Consensus HQ the marketing team sits snugly (quite snugly) next to the sales floor and needless to say, a majority of my day is spent trying to not eavesdrop on sales calls. When I’m definitely not eavesdropping, I regularly overhear from prospect calls that, “my product is too complicated for a video demo” or “my product is too expensive for a video demo.” This sentiment is just plain wrong and a little dated (no offense to our leads). Now I could fill this article by rattling off statistics such as: “65% of executives visit the marketer’s website after viewing a video”* or “80% of users recall a video ad they viewed in the past 30 days”* or “there’s a 40-60% open rate for emails containing personally relevant video”* but that’s boring and I’d much rather look at some specific examples of intriguing video demos for every type of product and price imaginable.
Vivint, a Utah based company, sells home security and automation systems. Their product demos are fantastic because they showcase actual customers using the home systems. This is great for several reasons: it adds social proof, it gives a face to the company’s buyer personas, and it lets customers act as Vivint’s sales team. The demo is a great example of a top of the sales funnel content piece. It educates the customer just enough to let them approach the salesperson with a specific set of questions and concerns. The sales rep is able to handle customers’ needs better and deal with objections in the initial call. Sounds great, right?
When I think of product demos I usually think of software, SaaS, or PaaS products. This Sales Force 1 demo is a great example of a solid product demo. Each feature clearly states a benefit and the impact of that benefit to a sales rep’s daily routine. The design of the product is sleek and straight forward. The quick swiping and updates shown in the demo convey how easy it is to do all these amazing things with one finger. Salesforce has a great sales engine that works. Hey, we use it here at DemoChimp.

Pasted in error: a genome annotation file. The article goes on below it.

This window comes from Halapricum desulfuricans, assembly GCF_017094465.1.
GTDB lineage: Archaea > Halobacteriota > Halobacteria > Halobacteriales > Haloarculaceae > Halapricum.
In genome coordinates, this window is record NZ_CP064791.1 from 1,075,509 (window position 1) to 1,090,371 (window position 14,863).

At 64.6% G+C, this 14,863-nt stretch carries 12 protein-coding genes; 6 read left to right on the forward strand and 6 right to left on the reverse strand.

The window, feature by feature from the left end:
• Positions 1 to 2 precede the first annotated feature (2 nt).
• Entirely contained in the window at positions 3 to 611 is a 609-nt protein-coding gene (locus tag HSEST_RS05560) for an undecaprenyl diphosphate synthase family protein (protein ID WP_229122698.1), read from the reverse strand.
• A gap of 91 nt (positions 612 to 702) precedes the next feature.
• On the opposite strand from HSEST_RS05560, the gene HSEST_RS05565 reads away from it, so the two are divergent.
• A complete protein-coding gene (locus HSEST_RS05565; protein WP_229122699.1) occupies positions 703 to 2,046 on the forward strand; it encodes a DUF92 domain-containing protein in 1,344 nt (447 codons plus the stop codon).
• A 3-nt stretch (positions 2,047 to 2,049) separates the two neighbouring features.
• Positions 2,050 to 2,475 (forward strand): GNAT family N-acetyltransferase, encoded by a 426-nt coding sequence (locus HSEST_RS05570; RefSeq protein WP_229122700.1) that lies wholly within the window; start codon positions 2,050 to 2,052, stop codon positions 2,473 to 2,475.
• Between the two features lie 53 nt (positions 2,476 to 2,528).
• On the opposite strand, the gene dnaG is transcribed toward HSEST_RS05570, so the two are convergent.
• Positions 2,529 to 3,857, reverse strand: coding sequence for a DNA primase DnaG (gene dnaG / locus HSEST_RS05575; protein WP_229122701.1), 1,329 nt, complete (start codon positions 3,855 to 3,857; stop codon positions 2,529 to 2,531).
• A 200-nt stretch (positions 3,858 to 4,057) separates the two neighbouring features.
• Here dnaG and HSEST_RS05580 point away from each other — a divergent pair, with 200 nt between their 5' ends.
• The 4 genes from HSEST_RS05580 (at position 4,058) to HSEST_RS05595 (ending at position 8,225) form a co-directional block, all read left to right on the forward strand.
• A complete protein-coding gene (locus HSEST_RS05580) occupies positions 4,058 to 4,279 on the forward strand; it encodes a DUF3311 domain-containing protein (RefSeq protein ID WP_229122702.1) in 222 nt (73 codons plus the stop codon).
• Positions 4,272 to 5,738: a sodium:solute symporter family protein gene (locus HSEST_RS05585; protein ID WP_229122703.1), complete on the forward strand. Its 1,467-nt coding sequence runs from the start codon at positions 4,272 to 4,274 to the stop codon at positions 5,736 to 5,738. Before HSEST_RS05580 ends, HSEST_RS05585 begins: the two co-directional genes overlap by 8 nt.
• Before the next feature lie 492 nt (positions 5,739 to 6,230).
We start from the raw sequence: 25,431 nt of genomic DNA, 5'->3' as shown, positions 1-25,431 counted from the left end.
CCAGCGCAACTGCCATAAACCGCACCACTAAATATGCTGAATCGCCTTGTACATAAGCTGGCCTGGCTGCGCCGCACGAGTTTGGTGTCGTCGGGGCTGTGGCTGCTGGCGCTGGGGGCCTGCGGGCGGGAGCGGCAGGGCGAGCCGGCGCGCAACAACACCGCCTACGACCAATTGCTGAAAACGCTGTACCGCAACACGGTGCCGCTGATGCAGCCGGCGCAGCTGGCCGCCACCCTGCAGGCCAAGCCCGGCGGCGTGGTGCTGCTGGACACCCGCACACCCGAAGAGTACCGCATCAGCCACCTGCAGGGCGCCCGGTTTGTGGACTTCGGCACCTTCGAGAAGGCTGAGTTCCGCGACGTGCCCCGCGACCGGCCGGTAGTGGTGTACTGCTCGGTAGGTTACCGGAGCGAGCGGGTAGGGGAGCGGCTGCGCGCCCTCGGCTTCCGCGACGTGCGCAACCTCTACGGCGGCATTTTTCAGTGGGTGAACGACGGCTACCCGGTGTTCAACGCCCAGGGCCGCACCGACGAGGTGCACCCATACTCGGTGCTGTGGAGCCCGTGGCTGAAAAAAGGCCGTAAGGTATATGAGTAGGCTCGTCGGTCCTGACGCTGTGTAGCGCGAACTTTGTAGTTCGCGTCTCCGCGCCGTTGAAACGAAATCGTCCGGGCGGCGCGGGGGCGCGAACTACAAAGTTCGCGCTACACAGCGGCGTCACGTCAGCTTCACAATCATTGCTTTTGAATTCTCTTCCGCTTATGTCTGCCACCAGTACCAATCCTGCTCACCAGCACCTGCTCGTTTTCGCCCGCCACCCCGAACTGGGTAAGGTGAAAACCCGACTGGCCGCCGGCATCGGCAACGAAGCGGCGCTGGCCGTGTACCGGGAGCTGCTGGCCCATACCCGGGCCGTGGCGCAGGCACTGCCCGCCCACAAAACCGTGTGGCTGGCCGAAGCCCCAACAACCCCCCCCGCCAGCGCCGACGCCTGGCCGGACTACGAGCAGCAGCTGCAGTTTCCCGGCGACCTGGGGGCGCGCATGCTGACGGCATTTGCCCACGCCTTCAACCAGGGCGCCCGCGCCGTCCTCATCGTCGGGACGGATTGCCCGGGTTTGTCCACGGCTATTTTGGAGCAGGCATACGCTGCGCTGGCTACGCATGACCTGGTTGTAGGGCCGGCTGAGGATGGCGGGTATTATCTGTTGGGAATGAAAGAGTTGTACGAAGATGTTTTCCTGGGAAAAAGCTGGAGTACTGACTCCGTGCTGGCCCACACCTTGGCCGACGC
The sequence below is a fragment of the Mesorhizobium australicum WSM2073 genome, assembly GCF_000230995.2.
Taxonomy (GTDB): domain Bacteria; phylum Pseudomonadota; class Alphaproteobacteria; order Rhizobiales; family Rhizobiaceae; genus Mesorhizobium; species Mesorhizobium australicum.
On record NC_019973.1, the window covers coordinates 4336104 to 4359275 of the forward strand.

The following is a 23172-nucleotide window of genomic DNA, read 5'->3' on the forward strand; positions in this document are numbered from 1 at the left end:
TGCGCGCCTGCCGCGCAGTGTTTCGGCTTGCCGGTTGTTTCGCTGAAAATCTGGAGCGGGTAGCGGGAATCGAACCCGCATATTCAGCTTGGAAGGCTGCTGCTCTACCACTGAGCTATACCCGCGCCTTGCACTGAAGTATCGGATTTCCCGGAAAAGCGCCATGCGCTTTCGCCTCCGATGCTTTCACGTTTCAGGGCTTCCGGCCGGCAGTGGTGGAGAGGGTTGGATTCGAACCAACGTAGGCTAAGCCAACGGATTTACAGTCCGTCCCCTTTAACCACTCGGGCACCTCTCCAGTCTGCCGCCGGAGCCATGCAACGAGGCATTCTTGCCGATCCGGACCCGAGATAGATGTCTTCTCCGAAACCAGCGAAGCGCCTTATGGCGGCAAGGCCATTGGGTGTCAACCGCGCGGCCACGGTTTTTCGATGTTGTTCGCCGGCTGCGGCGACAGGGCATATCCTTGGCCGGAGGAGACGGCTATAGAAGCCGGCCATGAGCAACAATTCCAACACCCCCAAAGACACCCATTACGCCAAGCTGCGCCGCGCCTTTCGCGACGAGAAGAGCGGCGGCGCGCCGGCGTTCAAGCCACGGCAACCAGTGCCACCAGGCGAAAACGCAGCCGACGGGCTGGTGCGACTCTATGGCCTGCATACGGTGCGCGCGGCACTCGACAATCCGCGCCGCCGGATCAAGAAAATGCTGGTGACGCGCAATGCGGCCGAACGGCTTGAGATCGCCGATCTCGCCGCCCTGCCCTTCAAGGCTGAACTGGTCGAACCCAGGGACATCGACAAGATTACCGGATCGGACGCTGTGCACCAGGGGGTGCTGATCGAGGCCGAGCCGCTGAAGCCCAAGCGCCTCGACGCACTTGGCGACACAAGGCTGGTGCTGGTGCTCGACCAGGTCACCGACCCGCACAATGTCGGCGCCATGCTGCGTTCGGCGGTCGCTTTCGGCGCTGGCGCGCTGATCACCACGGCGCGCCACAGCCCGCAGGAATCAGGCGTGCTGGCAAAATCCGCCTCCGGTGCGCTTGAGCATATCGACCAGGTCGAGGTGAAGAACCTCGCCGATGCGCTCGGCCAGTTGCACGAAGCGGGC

Siemens SGT 750 gas turbine
Cost: In the Millions
While this demo is a little slow to start (it doesn’t really get going until the 2:10 mark) this is a great example of a product demo for a multimillion dollar product. The demo lists an impressive set of features and benefits such as electron beam welded rotors, mineral oil lubricated long-life tilted pad bearings, and 4th generation DLE burners. I feel smarter just repeating those features. The demo fields potential questions and objections from prospects such as legislation with CO emissions, operating in extreme conditions, and ease of repair, and how maintenance contracts look. While I’m certainly not the target market for Siemens, I can see how helpful this video would be for a buying panel. Siemens is using video to give their demo the competitive advantage.
Statkraft Virtual Power Plant
Norwegian energy company Statkraft released this demo for its virtual power plant system in Germany. The cost is unknown but to give a sense of scale, Statkraft recently reported net profit of 2.8 billion NOK (about 464 million USD.) While the system is one of a kind in the world, I was impressed to find a product demo for the nationwide power system. The video offers the highest level overview of the system benefits and even adds a small explanation of how it works. I’m no expert on energy production, but I feel I could easily explain this system to an outsider. I can’t even imagine the complexity or length of this sale.
Still not convinced? Maybe those statistics I said I wouldn’t mention will change your mind. The next question is how can video be used to automate our product demos?